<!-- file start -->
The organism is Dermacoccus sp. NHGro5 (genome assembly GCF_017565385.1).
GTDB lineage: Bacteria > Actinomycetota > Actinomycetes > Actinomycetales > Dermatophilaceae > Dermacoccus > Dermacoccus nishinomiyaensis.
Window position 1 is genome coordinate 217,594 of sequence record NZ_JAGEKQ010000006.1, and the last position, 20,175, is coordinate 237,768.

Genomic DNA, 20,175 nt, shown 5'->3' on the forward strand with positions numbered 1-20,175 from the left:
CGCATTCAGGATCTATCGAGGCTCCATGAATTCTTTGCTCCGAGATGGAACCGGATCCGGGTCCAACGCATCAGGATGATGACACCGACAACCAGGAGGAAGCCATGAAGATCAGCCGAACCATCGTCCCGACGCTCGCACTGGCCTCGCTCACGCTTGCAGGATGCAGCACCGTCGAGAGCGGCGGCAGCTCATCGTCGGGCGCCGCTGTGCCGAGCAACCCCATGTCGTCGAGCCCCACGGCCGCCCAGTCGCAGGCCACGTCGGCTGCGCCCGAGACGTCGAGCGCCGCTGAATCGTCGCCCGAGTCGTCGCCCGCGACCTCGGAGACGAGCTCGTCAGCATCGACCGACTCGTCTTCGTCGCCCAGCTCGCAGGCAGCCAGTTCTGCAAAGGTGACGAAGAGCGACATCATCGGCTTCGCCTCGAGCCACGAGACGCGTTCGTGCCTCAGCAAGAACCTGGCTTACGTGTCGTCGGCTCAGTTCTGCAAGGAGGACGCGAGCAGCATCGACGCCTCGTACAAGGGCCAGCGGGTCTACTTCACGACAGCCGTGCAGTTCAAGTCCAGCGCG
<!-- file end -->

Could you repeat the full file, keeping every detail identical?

The organism is Dermacoccus sp. NHGro5 (genome assembly GCF_017565385.1).
GTDB lineage: Bacteria > Actinomycetota > Actinomycetes > Actinomycetales > Dermatophilaceae > Dermacoccus > Dermacoccus nishinomiyaensis.
Window position 1 is genome coordinate 217,594 of sequence record NZ_JAGEKQ010000006.1, and the last position, 20,175, is coordinate 237,768.

Genomic DNA, 20,175 nt, shown 5'->3' on the forward strand with positions numbered 1-20,175 from the left:
CGCATTCAGGATCTATCGAGGCTCCATGAATTCTTTGCTCCGAGATGGAACCGGATCCGGGTCCAACGCATCAGGATGATGACACCGACAACCAGGAGGAAGCCATGAAGATCAGCCGAACCATCGTCCCGACGCTCGCACTGGCCTCGCTCACGCTTGCAGGATGCAGCACCGTCGAGAGCGGCGGCAGCTCATCGTCGGGCGCCGCTGTGCCGAGCAACCCCATGTCGTCGAGCCCCACGGCCGCCCAGTCGCAGGCCACGTCGGCTGCGCCCGAGACGTCGAGCGCCGCTGAATCGTCGCCCGAGTCGTCGCCCGCGACCTCGGAGACGAGCTCGTCAGCATCGACCGACTCGTCTTCGTCGCCCAGCTCGCAGGCAGCCAGTTCTGCAAAGGTGACGAAGAGCGACATCATCGGCTTCGCCTCGAGCCACGAGACGCGTTCGTGCCTCAGCAAGAACCTGGCTTACGTGTCGTCGGCTCAGTTCTGCAAGGAGGACGCGAGCAGCATCGACGCCTCGTACAAGGGCCAGCGGGTCTACTTCACGACAGCCGTGCAGTTCAAGTCCAGCGCG